Two subjects will likely preoccupy the G7 heads of state when they meet starting 26 June: the war in Ukraine and the related spikes in commodity prices worldwide. The leaders need to show that they will address the economic woes as well as other crises.
What’s new? The leaders of the Group of Seven, or G7, are meeting in Germany from 26 to 28 June to discuss Russia’s war in Ukraine and its reverberations in the world economy.
Why does it matter? The club of Western powers will – and should – display unity in opposing Russian aggression. It is equally urgent for them to communicate determination to address the global commodity price and other economic shocks related to the war.
What should be done? While reaffirming their support for Ukraine, G7 leaders should use economic and aid tools to help countries most threatened by the commodities crisis. They should also dedicate time to some of the world’s other pressing crises and push for action to manage climate change’s impact on international peace and security.
From 26 to 28 June, German Chancellor Olaf Scholz will host his counterparts from the Group of Seven industrialised nations (Canada, France, Italy, Japan, the United Kingdom and United States) in the Bavarian castle of Schloss Elmau for their annual summit. Two overlapping challenges will dominate discussions among the G7. The first is what to do about Russia’s war in Ukraine. The second concerns the grim state of the global economy, rocked not just by war but also the COVID-19 pandemic. Spiralling food and fuel costs threaten to worsen the humanitarian plight of people caught up in existing crises, spark unrest and instability in other poorer nations, and drive political upheaval in the G7 countries themselves.
While the G7 leaders will doubtless take Russia to task over its aggression in Ukraine, they must also signal to the rest of the world that they care about other crises, particularly the widespread economic woes. Many governments in Africa, Asia and Latin America have condemned Russia’s assault on Ukraine. But they also express concern that the U.S. and its allies are exacerbating the economic crisis through their use of sanctions against Moscow. Western officials deny such accusations, and certainly Russia, through its invasion and occupation of part of Ukraine, is primarily responsible for the war’s ramifications. But sanctions have contributed to the cascade of global shocks. G7 leaders need to show that they are listening to other states’ concerns and can respond effectively. They should also make clear that although Ukraine is consuming attention in Western capitals, efforts to resolve other conflicts and mitigate the suffering they cause, notably through the G7’s financial muscle, remain on their agendas.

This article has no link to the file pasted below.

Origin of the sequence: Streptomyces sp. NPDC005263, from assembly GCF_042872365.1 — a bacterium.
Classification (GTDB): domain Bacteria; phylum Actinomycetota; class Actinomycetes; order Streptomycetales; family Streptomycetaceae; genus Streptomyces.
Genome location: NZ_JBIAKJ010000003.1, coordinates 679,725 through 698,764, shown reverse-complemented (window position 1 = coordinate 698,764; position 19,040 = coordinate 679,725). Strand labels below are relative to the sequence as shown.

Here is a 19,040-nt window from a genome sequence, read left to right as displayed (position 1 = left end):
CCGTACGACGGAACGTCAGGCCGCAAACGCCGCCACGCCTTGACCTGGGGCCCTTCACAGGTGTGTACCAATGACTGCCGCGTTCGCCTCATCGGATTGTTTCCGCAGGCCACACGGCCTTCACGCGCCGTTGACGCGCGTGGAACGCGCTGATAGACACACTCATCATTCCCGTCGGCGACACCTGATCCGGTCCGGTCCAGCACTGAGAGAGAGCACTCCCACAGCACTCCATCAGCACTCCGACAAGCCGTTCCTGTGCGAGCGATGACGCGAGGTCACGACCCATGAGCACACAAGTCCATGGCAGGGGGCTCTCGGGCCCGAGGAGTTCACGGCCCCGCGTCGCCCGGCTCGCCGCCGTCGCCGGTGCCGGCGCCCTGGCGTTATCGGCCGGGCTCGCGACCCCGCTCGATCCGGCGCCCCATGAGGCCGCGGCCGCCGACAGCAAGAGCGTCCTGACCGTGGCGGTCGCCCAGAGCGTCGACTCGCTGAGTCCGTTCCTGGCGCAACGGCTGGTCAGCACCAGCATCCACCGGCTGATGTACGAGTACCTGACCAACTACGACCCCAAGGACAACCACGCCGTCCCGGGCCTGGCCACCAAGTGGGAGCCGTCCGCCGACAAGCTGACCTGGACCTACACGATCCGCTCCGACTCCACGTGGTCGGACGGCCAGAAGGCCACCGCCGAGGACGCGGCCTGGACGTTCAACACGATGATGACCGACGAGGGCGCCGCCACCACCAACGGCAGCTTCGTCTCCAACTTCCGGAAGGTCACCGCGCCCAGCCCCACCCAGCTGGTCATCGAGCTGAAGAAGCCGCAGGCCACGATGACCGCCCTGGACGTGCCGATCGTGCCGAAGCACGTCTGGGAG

Although the G7 has no doubt lost some of its capacity to shape global economic affairs in recent decades, it remains influential. Its members’ share of global GDP has lost ground from the 44 per cent they commanded in 2000, but they still controlled 31 per cent as of 2020. G7 members also hold over two fifths of voting rights at both the World Bank and International Monetary Fund (IMF), and they play an even bigger role in funding international humanitarian operations. The group’s members and the European Commission covered 70 per cent of the World Food Programme (WFP)’s almost $10 billion budget in 2021, whereas China provided less than 1 per cent of the WFP’s funding.
Given this still significant financial and political clout, the G7 should:
Complement their expressions of support for Ukraine and condemnation of Russia with clear signals that they will act to deliver essential financial aid to poor and middle-income countries, most vulnerable to economic shocks, while doing whatever they can to get more grain and other commodities, of which there are shortages, to global markets.
In Afghanistan, take steps to reverse the country’s economic collapse and alleviate a mounting humanitarian disaster, notably by redoubling efforts to reach agreement with the Taliban on getting the Afghan central bank working again.
In Lebanon, push the country’s elites to make needed reforms so that the IMF can start restoring a broken financial system and stop the state falling apart.
In Ethiopia, offer economic inducements to nudge the federal authorities and Tigrayan rebels toward a sustainable ceasefire.
In Haiti, support rebuilding the rule of law by developing new capabilities to counter the influence of powerful gangs.
In Sri Lanka, press the government to meet the criteria for an IMF bailout package to spare the country even worse suffering amid an unprecedented economic meltdown and a severe political crisis.
Finally, the G7 should turn to a global issue championed by Germany but now overshadowed by the Ukraine crisis: the impact of climate change on international peace and security. G7 leaders have already recognised how changing weather patterns, sea-level rises and other effects of climate change can aggravate dangers of conflict, but they need to help forge a broader international consensus, including at the COP27 summit in October, on how to manage those risks.